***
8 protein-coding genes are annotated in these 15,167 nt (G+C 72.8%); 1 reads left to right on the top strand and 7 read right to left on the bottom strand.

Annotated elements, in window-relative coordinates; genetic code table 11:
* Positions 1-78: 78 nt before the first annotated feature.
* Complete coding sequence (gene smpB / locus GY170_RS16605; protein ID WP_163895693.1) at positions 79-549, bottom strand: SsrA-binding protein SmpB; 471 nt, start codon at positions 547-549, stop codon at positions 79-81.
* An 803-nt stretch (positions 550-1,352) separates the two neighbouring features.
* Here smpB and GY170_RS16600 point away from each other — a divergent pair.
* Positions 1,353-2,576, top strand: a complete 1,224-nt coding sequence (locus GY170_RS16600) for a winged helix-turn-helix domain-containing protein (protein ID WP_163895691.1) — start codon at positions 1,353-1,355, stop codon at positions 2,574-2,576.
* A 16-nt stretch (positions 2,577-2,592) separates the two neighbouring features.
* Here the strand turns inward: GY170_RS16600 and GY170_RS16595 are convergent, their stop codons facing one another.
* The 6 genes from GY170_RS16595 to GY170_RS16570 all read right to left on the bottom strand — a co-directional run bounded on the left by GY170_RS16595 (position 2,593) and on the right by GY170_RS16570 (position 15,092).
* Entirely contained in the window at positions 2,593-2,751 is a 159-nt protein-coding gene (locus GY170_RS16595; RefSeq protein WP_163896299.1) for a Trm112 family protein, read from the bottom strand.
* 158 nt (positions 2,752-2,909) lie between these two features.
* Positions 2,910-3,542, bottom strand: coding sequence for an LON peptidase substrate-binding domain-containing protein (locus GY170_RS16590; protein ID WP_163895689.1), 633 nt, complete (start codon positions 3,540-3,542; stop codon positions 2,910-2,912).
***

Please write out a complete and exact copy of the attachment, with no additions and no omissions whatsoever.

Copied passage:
8 protein-coding genes are annotated in these 15,167 nt (G+C 72.8%); 1 reads left to right on the top strand and 7 read right to left on the bottom strand.

Annotated elements, in window-relative coordinates; genetic code table 11:
* Positions 1-78: 78 nt before the first annotated feature.
* Complete coding sequence (gene smpB / locus GY170_RS16605; protein ID WP_163895693.1) at positions 79-549, bottom strand: SsrA-binding protein SmpB; 471 nt, start codon at positions 547-549, stop codon at positions 79-81.
* An 803-nt stretch (positions 550-1,352) separates the two neighbouring features.
* Here smpB and GY170_RS16600 point away from each other — a divergent pair.
* Positions 1,353-2,576, top strand: a complete 1,224-nt coding sequence (locus GY170_RS16600) for a winged helix-turn-helix domain-containing protein (protein ID WP_163895691.1) — start codon at positions 1,353-1,355, stop codon at positions 2,574-2,576.
* A 16-nt stretch (positions 2,577-2,592) separates the two neighbouring features.
* Here the strand turns inward: GY170_RS16600 and GY170_RS16595 are convergent, their stop codons facing one another.
* The 6 genes from GY170_RS16595 to GY170_RS16570 all read right to left on the bottom strand — a co-directional run bounded on the left by GY170_RS16595 (position 2,593) and on the right by GY170_RS16570 (position 15,092).
* Entirely contained in the window at positions 2,593-2,751 is a 159-nt protein-coding gene (locus GY170_RS16595; RefSeq protein WP_163896299.1) for a Trm112 family protein, read from the bottom strand.
* 158 nt (positions 2,752-2,909) lie between these two features.
* Positions 2,910-3,542, bottom strand: coding sequence for an LON peptidase substrate-binding domain-containing protein (locus GY170_RS16590; protein ID WP_163895689.1), 633 nt, complete (start codon positions 3,540-3,542; stop codon positions 2,910-2,912).